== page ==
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Bumblebees Nectar Robbing

Flowering plants have a mutually beneficial arrangement with pollinators.  Insects and other pollinators that visit flowers inadvertently pollinate them when they retrieve nectar and pollen – a win-win situation for both flower and pollinator. Occasionally, however, creatures opt for a short cut to a flower’s nectaries and instead of entering the flower through its natural opening, they bite “robbing holes” that lead directly to the nectaries, bypassing the flower’s reproductive structures; consequently they do not pollinate the flower.

Charles Darwin refers to bumble bees “stealing” nectar from flowers in this manner in his 1859 book, The Origin of Species. Nectar robbers include species of carpenter bees, bumble bees, solitary bees, wasps, ants, hummingbirds, and some songbirds. In this photograph a bumble bee is chewing a hole at the base of a Cardinal Flower in order to access the flower’s nectaries more directly.

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5 responses

  1. And Darwin observed this! Wow! Such attention to detail(s)…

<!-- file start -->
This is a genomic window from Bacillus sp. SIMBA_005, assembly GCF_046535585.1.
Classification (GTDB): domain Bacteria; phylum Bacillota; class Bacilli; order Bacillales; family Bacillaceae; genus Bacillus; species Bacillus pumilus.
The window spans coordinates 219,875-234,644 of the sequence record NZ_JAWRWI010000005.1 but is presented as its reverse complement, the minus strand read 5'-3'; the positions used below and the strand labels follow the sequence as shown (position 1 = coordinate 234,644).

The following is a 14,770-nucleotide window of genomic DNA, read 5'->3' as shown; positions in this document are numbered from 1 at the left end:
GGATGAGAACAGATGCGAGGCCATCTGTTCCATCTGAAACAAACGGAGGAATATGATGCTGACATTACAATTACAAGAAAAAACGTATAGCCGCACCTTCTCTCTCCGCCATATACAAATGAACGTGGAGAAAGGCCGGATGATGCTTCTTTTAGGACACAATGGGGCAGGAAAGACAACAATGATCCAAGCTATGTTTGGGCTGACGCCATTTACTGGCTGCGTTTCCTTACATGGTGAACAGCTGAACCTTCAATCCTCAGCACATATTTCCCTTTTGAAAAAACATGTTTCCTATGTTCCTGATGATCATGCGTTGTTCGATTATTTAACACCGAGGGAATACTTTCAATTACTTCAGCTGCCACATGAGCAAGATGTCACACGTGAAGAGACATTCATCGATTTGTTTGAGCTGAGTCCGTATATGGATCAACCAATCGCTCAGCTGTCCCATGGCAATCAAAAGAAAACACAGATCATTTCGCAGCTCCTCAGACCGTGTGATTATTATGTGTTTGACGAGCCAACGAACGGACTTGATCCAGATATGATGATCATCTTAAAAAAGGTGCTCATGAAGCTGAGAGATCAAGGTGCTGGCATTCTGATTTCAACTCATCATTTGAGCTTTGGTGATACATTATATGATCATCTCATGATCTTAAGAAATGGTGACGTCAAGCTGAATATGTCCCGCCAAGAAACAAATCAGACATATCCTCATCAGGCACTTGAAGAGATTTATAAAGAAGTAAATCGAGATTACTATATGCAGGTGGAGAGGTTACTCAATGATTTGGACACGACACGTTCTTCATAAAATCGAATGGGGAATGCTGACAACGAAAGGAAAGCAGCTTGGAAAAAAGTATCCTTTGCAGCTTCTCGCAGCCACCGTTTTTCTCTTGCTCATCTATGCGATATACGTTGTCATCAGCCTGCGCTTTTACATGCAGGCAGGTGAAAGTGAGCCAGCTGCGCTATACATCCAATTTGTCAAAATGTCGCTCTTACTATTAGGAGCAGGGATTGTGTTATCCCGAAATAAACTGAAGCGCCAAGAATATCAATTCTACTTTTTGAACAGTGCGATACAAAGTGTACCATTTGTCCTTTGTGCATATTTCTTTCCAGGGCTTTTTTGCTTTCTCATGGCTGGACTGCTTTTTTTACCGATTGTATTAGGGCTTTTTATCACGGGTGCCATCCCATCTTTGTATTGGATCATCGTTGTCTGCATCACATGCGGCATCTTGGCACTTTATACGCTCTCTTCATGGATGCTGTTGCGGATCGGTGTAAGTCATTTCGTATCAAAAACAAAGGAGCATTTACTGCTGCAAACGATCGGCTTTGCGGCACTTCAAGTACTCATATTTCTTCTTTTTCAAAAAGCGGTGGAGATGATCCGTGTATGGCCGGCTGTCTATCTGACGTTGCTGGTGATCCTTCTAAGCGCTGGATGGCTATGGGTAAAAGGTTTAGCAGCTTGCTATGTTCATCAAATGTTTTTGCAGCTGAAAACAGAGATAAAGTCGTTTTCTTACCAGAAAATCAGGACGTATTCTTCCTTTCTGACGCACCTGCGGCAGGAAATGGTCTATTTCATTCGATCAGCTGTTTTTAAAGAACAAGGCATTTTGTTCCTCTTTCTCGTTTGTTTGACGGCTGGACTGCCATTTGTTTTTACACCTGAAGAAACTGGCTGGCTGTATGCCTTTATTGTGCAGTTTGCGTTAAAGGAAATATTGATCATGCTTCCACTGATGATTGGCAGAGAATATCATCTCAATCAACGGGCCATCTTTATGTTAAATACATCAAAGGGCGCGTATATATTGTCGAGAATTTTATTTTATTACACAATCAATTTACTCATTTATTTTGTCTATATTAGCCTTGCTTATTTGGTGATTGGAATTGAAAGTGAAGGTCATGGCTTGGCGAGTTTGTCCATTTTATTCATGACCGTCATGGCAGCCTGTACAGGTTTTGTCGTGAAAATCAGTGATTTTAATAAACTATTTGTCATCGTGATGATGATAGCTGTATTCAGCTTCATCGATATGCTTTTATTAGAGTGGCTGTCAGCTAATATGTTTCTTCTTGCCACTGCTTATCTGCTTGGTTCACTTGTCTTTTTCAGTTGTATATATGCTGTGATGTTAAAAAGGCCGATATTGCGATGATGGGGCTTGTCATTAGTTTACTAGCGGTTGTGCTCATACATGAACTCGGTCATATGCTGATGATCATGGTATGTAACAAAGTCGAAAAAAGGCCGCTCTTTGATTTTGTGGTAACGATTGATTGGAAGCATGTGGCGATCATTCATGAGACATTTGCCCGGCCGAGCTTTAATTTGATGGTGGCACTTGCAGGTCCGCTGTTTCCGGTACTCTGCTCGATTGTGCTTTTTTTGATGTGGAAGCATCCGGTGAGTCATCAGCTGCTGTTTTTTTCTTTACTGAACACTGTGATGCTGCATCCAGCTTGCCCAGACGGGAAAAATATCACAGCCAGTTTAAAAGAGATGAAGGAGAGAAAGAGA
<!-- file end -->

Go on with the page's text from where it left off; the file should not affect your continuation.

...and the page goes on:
(I just can’t get over how many wonderful little (and huge) things there are in the natural world (and in the world of human beings, as well) that are waiting to be learned about!
    Thanks for sending out yet another!

    September 2, 2022 at 9:20 am

  2. Dear Mary, as I reflect on Darwin’s and your attention to details, it makes me think of this, by Mary Oliver:
    “This is the first, the wildest, and the wisest thing I know:
    that the soul exists and is built entirely on attentiveness.”

    September 2, 2022 at 9:46 am

    • I love that quote, Dell. Mary Oliver was the queen of attentiveness!

      September 2, 2022 at 9:52 am

  3. Alice

    Maybe because Bumble doesn’t fit into the flower…thus the shortcut? I see Bumbles snuffling really deep into Cuphea flowers, which is really such fun to watch & photograph!

    September 2, 2022 at 9:55 am

  4. Betsy stewart

    Maybe the nectar has’ run out’ the usual way but this way they can get a final slug.

    September 2, 2022 at 10:18 am

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